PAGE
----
Alternatively, there might some way to adapt Bresenham's circle algorithm to be useful here.

Now that' a bit too experimental, don't you think? =) I wouldn't like to try such a radically different approach without being sure that it looks promising. So far the original approach doesn't sound so complicated, at least not as much as I first though it was, so I'll try to be as faithful to it as possible.

I'm confident that it can be done on the NES without problems, and I'm sure there's enough CPU power for Sonic to move around without any slowdown. My fear is that there might not be enough time left for the remaining game objects. If that's the case, then I'll have to simplify Sonic.

QUOTE
(Although my own agenda would be to do it in 16-bit integer math which would provide a bit more precision.)

Working with 16 bit values on the 6502 is not such a difficult thing, it's just a bit slower. I plan to stick to the precisions used by the original engine (16.8 for coordinates and 8.8 for speeds).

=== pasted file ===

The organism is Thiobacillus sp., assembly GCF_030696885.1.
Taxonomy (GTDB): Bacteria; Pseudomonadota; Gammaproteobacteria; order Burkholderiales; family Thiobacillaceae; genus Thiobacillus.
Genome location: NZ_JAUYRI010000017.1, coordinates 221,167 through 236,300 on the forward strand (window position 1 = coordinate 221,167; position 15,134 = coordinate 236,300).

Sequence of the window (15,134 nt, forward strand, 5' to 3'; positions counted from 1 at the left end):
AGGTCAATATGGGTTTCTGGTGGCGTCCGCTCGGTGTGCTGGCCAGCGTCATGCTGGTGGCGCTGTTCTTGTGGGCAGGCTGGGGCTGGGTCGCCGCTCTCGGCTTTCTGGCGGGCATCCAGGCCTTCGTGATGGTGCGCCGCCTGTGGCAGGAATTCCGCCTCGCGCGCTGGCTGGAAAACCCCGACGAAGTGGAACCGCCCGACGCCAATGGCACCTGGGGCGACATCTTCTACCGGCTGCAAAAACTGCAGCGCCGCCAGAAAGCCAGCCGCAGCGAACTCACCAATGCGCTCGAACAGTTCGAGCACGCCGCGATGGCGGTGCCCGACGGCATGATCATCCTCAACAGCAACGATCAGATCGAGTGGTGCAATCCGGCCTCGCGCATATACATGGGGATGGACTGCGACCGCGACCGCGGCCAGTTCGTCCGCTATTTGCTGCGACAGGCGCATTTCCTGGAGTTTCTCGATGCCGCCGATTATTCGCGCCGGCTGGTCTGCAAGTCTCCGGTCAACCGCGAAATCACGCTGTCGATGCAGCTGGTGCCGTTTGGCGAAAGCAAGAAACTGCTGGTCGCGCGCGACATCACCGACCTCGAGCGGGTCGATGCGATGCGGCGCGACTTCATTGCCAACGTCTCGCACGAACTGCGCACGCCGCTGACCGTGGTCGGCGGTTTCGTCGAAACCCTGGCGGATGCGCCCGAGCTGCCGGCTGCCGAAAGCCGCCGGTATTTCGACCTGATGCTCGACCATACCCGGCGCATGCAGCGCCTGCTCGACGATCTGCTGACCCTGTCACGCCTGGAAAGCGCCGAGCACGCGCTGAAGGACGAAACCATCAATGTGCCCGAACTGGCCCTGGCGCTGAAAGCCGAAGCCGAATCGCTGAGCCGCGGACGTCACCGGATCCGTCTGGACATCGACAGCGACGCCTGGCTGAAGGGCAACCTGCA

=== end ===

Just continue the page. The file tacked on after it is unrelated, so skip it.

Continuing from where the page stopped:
This post has been edited by tokumaru: 04 February 2010 - 05:12 AM

### #9Mercury  Posted 06 February 2010 - 04:15 AM

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I find this a very interesting subject. Two things:

QUOTE (tokumaru @ Feb 2 2010, 12:52 PM)
I think I'm going to use the quadrant thing, where different modes (floor, right wall, ceiling, left wall) are used to keep Sonic attached to the "ground" depending on his angle. I'm thinking about not converting the ground speed into horizontal and vertical components though, and just using it directly as fully horizontal or fully vertical, depending on his angle, while the other coordinate just follows the ground. Maybe with careful calibration of the resistance of the slopes it will not feel so different.

If you use resistance values (found in a look-up table based on the angle of ground tile, I'm assuming) to attenuate the main axis, and just have the secondary axis follow the ground, how will you maintain Sonic's velocity when he leaves the ground? The main axis would already be correct, as it would have been affected by the resistance. The secondary axis could be determined by subtracting Sonic's previous position from his current one, I guess?